I transferred back home to finish college and experienced the cold of winter for an extended period of time. I also went on birth control because my dramatic weight loss (50ish pounds) and ramped up running (6-7 miles, 6 days a week) took away my “woman-ness.” And I indulged and gained weight. Not a ton, about 10-15 pounds. And I hated my body, hated how I felt, hated that my cute skinny clothes didn’t fit anymore. And I turned to the last resort I knew to try and quickly eliminate the fatness I felt: bulimia. I made myself throw up and took  multiple laxatives a day. It didn’t work. I went home for the summer and stopped the bulimia and lost a little weight, but it was a miserable summer. That fall I fell into it again, hard. I graduated and moved to Dallas where I lived alone with a 75 year old (2nd) cousin. I was isolated, had no direction, and had no activities or friends, unlike school where I was busy and lived with 9 wonderful gals. And the bulimia became worse and I became obsessed with weighing myself. I ate like a bird during the day and then had massive binges at night, ending in a raw throat and disgruntled intestines from the vomiting.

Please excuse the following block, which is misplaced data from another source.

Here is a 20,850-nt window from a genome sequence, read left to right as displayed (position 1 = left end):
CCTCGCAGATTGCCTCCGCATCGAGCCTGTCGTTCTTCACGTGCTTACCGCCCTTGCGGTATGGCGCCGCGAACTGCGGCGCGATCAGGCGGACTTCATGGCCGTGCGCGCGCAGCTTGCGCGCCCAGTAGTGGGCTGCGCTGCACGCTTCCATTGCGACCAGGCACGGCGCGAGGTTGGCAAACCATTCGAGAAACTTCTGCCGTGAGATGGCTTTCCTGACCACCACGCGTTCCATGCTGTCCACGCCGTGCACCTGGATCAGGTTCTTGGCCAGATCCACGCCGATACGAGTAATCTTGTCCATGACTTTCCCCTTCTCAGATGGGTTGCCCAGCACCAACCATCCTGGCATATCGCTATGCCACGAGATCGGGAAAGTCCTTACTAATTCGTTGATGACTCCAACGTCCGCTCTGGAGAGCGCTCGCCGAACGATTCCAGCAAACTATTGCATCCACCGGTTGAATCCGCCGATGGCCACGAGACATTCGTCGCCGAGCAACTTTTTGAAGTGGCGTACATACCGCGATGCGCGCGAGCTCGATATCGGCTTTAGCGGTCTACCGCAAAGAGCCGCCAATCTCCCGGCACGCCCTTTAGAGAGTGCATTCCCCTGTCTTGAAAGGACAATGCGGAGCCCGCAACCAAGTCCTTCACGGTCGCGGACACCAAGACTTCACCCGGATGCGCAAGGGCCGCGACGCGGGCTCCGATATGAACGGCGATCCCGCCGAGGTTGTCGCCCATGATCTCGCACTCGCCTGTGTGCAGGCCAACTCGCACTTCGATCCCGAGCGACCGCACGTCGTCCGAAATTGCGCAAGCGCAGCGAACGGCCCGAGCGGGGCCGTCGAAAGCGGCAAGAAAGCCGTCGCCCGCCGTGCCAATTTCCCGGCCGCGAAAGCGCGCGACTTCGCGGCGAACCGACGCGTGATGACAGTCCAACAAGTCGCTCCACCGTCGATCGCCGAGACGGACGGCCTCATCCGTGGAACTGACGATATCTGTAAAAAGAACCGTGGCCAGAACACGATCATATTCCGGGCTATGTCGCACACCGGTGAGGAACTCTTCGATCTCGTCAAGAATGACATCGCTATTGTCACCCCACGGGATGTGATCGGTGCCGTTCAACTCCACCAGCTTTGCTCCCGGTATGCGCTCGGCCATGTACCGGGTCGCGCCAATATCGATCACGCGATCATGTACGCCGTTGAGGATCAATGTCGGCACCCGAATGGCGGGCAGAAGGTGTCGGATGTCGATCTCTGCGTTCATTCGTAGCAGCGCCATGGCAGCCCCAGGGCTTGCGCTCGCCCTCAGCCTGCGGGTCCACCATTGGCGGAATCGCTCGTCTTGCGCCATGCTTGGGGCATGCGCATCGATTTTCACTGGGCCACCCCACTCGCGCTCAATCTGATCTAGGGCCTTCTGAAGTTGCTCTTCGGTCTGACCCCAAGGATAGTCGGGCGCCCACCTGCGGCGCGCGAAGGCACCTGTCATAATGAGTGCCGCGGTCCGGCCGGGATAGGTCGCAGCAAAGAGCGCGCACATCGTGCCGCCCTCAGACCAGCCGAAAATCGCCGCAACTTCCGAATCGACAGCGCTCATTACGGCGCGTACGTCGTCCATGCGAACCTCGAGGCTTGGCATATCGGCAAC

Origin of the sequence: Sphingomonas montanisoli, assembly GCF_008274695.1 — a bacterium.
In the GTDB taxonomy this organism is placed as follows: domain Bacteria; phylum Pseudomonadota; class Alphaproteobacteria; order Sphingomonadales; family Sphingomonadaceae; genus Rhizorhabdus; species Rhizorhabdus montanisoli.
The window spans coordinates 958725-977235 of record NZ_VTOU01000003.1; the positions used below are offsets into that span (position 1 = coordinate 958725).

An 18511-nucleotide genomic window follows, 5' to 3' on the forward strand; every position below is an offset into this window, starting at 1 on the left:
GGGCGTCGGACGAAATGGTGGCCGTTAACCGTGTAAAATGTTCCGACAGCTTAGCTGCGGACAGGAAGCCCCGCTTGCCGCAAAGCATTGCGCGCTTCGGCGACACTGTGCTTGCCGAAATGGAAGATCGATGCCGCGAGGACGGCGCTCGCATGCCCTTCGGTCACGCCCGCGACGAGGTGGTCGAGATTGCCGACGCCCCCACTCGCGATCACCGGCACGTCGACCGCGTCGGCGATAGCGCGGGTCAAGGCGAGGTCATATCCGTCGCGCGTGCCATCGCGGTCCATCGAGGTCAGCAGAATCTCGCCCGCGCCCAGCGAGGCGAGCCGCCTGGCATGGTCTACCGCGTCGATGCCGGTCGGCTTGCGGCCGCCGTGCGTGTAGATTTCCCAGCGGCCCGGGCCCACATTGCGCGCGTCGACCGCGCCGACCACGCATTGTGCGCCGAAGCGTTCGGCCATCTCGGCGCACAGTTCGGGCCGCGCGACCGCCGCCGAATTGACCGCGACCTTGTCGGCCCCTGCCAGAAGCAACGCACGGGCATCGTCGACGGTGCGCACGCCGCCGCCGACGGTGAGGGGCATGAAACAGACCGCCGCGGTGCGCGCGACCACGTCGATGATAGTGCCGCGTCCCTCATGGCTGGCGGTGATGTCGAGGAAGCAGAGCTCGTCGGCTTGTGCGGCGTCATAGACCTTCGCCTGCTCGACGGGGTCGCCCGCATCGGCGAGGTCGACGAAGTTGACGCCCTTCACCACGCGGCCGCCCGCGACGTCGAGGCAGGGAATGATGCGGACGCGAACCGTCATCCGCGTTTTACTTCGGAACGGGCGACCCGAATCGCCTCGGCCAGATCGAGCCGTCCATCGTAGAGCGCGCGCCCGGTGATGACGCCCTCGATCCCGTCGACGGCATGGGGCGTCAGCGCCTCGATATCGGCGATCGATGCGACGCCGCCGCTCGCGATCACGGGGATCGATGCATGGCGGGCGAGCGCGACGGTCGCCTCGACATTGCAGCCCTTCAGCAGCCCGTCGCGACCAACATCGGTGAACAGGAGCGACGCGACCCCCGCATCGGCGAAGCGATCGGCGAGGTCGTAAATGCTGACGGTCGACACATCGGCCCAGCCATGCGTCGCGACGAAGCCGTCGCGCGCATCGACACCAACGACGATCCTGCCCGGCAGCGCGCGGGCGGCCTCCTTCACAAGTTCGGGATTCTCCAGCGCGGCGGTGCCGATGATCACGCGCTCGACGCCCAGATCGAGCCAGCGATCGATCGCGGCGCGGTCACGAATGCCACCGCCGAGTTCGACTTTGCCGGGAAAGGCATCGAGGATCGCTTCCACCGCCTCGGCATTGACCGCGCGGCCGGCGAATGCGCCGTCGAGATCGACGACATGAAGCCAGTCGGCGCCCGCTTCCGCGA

The first time I went home was for Easter, and I finally told someone: my brother, to try and sustain some sort of accountability. And then I had a huge binge and threw up and told everyone it was because my stomach didn’t handle the chocolate. And then I balled my eyes out into my brother’s shoulder, and for the first time somebody made me talk about what I was thinking and feeling. I told some close girlfriends who knew of previous struggles and began the long road to recovery. From then it was a small handful of times that I threw up again until the Lord finally released me into freedom. The story of that specific moment is a beautiful one, but I’ll save it for another dayJ